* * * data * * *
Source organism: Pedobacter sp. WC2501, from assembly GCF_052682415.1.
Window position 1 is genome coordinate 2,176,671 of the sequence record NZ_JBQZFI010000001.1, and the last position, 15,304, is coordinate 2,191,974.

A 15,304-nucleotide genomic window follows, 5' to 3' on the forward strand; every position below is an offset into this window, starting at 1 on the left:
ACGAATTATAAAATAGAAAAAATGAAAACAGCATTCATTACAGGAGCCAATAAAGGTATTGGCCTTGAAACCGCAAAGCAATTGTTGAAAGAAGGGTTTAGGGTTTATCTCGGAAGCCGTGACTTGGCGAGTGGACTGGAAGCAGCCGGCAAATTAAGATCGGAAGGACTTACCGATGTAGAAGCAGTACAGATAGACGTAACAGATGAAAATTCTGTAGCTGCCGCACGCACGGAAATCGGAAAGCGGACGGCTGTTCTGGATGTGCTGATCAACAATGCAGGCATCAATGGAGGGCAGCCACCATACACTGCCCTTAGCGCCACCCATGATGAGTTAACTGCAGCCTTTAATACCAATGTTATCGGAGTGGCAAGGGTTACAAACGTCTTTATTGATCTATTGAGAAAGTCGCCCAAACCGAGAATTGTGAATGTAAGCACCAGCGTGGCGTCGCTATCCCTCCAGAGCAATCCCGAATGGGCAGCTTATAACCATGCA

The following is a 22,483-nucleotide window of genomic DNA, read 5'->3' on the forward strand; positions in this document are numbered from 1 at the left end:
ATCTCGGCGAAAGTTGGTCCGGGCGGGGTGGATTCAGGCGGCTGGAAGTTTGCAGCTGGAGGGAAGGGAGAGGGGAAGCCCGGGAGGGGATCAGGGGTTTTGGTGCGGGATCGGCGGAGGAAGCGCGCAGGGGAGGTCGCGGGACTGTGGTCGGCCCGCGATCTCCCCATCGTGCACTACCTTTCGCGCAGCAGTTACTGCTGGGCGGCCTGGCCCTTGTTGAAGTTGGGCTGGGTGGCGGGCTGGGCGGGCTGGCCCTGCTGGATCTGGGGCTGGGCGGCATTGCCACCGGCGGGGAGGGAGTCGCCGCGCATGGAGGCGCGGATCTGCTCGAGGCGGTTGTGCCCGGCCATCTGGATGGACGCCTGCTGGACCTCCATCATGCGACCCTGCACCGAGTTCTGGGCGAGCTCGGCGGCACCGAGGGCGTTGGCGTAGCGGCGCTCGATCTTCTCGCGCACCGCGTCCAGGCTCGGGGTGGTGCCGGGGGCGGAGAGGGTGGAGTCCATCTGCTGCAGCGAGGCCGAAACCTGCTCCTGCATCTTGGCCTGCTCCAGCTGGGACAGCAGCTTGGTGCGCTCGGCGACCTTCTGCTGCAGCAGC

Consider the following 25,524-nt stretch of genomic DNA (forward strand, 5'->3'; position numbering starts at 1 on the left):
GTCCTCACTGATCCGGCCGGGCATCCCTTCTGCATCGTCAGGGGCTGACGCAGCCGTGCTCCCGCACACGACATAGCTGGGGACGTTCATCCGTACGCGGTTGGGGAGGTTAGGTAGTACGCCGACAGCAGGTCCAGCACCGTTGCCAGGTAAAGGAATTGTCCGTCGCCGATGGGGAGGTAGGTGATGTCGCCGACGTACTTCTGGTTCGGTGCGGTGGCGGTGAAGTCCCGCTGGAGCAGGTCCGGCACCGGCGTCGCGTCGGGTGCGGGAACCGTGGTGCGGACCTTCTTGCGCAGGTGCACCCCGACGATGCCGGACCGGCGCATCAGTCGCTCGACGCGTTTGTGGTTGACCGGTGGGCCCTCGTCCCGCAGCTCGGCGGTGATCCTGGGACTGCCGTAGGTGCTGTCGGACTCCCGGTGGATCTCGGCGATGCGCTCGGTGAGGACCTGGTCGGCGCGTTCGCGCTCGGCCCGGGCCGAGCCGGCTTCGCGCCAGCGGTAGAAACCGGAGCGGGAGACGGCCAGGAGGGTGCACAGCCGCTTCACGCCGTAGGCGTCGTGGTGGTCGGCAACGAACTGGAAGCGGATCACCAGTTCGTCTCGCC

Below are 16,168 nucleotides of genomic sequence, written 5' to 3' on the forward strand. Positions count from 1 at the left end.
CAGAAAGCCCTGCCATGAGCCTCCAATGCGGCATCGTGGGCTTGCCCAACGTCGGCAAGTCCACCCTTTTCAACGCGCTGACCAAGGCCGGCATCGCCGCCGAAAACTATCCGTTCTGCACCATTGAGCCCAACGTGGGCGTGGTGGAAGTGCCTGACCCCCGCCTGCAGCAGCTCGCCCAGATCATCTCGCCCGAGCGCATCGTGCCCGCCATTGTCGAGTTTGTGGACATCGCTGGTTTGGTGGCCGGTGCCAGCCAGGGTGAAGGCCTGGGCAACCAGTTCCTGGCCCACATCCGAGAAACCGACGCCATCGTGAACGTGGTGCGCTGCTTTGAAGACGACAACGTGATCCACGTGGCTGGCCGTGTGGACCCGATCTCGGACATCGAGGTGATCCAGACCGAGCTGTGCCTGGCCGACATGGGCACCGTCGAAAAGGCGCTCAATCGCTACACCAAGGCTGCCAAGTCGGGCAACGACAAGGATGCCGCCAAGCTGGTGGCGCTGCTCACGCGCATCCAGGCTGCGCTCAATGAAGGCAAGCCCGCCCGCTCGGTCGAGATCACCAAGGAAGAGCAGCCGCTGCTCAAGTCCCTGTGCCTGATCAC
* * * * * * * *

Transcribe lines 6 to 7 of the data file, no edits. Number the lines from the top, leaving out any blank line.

ATCTCGGCGAAAGTTGGTCCGGGCGGGGTGGATTCAGGCGGCTGGAAGTTTGCAGCTGGAGGGAAGGGAGAGGGGAAGCCCGGGAGGGGATCAGGGGTTTTGGTGCGGGATCGGCGGAGGAAGCGCGCAGGGGAGGTCGCGGGACTGTGGTCGGCCCGCGATCTCCCCATCGTGCACTACCTTTCGCGCAGCAGTTACTGCTGGGCGGCCTGGCCCTTGTTGAAGTTGGGCTGGGTGGCGGGCTGGGCGGGCTGGCCCTGCTGGATCTGGGGCTGGGCGGCATTGCCACCGGCGGGGAGGGAGTCGCCGCGCATGGAGGCGCGGATCTGCTCGAGGCGGTTGTGCCCGGCCATCTGGATGGACGCCTGCTGGACCTCCATCATGCGACCCTGCACCGAGTTCTGGGCGAGCTCGGCGGCACCGAGGGCGTTGGCGTAGCGGCGCTCGATCTTCTCGCGCACCGCGTCCAGGCTCGGGGTGGTGCCGGGGGCGGAGAGGGTGGAGTCCATCTGCTGCAGCGAGGCCGAAACCTGCTCCTGCATCTTGGCCTGCTCCAGCTGGGACAGCAGCTTGGTGCGCTCGGCGACCTTCTGCTGCAGCAGC

Consider the following 25,524-nt stretch of genomic DNA (forward strand, 5'->3'; position numbering starts at 1 on the left):